Unfortunately, plastic straws are not recyclable because they are too small and lightweight to be separated properly through the recycling machines. Yet, over 500 million plastic straws are used in America every day, the majority of which end up in our oceans, polluting the water and killing marine life. And while this may be a small portion of the 79% of all plastic waste that accumulates in landfills or the natural environment, it is a revealing microcosm for the plastics dilemma our world faces today.
“We look at straws as one of the gateway issues to help people start thinking about the global plastic pollution problem,” Dianna Cohen, CEO of the Plastic Pollution Coalition, has explained to Business Insider. “They’ve been designed to be used for a very short amount of time, and then be tossed away.”
It’s been said that unless action is taken, there will be more plastic than fish in the ocean by 2050. In an attempt to help slow this reality down, many companies (and even entire cities and states) are banning the use of plastic straws in various food and drink establishments.
While traveling over the past few months, I noticed a few restaurants and bars in places like Hawaii and Chicago that recently took on the straw ban with paper or bamboo straw replacements. The straws did as they were expected when compared to the plastic alternative and it was nice to see small actions like these taken by the restaurant owners.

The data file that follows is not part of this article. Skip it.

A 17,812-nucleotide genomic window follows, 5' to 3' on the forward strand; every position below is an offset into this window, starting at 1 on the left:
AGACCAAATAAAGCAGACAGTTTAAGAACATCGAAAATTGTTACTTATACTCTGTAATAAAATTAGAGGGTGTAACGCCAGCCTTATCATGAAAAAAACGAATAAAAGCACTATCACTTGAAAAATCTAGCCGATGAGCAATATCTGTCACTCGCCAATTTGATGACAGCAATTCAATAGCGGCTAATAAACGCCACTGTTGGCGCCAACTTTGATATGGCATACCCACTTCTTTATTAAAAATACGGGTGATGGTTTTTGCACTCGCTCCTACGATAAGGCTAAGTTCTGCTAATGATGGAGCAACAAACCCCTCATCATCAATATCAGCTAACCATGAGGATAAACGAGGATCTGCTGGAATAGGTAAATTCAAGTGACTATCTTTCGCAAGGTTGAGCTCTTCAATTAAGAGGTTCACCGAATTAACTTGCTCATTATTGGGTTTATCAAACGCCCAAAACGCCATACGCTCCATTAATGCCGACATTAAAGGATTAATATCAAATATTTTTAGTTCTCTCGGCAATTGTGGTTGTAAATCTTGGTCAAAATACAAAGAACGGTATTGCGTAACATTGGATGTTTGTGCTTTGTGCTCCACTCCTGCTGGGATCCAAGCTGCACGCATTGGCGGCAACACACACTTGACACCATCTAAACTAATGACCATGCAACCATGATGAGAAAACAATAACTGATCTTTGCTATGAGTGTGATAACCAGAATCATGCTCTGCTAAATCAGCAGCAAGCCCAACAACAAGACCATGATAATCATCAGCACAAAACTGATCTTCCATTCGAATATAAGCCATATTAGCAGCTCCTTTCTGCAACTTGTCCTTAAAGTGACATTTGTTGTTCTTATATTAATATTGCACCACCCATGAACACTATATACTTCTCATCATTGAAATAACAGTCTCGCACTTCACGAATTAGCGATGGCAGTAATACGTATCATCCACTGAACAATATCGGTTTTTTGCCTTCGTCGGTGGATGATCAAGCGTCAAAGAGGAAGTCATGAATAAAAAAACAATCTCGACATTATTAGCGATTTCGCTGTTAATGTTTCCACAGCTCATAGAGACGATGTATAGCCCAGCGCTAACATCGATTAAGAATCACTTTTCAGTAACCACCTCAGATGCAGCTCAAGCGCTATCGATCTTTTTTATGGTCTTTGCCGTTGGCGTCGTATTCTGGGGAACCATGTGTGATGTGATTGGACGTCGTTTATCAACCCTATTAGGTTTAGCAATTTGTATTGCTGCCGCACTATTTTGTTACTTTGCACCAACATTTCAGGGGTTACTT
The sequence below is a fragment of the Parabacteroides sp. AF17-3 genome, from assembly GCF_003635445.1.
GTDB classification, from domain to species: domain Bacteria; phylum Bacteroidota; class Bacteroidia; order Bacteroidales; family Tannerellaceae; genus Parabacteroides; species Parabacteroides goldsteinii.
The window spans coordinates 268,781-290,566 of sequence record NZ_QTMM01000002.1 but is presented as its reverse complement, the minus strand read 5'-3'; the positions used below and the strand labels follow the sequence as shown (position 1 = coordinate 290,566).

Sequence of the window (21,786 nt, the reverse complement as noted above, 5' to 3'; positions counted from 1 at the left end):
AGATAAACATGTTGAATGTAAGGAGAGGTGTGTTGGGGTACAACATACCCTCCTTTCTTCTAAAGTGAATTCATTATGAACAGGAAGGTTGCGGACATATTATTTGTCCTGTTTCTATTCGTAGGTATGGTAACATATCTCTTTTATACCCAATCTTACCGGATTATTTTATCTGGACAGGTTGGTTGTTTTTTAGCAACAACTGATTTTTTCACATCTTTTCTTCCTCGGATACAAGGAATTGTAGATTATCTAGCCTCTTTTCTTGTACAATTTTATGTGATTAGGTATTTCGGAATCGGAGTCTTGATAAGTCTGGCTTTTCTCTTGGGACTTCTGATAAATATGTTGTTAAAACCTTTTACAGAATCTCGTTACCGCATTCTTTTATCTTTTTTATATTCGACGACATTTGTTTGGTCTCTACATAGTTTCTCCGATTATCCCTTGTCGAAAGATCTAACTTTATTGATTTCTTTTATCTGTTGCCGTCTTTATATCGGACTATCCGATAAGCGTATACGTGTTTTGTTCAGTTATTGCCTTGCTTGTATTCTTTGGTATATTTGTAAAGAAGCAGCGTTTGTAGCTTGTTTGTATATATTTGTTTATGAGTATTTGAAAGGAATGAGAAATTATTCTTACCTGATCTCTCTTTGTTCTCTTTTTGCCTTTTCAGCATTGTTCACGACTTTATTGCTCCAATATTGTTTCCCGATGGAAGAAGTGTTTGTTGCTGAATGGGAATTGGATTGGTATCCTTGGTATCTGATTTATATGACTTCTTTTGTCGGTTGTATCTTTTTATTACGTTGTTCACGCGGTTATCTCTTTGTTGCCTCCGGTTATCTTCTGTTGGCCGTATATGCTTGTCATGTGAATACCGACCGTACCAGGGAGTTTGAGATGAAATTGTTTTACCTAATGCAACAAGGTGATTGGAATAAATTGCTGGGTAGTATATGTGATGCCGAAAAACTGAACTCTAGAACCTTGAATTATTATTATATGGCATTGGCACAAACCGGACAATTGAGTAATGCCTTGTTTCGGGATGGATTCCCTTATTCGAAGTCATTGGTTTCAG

Brands across the nation have been taking action to ban plastic straws and product packaging as a means of reducing overall plastic consumption. Earlier this year, Starbucks announced it will eliminate single-use plastic straws from its more than 28,000 company-operated and licensed stores around the world, offering strawless lids or alternative-material straw options instead. And McDonald’s is one of the first big chains in the U.S. to begin widespread testing of plastic straw alternatives. The fast food chain also aims to transition 100% of their guest packaging to renewable, recycled or certified sources by 2025.